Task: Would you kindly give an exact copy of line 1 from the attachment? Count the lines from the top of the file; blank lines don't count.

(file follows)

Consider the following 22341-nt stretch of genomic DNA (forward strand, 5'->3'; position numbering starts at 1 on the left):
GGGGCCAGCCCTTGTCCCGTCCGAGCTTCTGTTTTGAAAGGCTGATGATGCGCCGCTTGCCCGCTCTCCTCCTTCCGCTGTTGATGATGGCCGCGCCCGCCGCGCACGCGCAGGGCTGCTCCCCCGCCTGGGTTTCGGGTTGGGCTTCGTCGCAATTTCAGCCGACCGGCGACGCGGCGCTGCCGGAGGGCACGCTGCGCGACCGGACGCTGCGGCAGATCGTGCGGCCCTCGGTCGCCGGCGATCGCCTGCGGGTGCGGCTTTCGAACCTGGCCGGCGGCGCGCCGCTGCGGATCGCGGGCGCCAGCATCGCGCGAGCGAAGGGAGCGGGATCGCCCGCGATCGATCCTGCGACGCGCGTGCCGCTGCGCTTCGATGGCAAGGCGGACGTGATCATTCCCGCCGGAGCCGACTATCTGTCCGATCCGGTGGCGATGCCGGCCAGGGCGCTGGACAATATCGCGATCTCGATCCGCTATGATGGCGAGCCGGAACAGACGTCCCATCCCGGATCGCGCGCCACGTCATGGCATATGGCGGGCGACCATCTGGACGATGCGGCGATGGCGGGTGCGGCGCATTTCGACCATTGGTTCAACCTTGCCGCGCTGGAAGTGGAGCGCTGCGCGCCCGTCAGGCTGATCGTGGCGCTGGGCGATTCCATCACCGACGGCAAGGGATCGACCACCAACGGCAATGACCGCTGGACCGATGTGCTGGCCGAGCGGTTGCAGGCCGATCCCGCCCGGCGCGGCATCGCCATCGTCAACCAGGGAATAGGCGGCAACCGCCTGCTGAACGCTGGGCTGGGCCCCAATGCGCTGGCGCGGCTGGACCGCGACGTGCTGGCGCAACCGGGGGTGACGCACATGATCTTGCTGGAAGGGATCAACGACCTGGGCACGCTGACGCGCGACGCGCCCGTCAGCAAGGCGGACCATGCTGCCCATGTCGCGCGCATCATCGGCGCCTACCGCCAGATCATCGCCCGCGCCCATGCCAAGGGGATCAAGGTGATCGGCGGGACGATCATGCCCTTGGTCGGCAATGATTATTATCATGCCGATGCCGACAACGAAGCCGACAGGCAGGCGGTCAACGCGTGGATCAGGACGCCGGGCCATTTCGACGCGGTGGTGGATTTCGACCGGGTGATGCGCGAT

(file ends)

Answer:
Consider the following 22341-nt stretch of genomic DNA (forward strand, 5'->3'; position numbering starts at 1 on the left):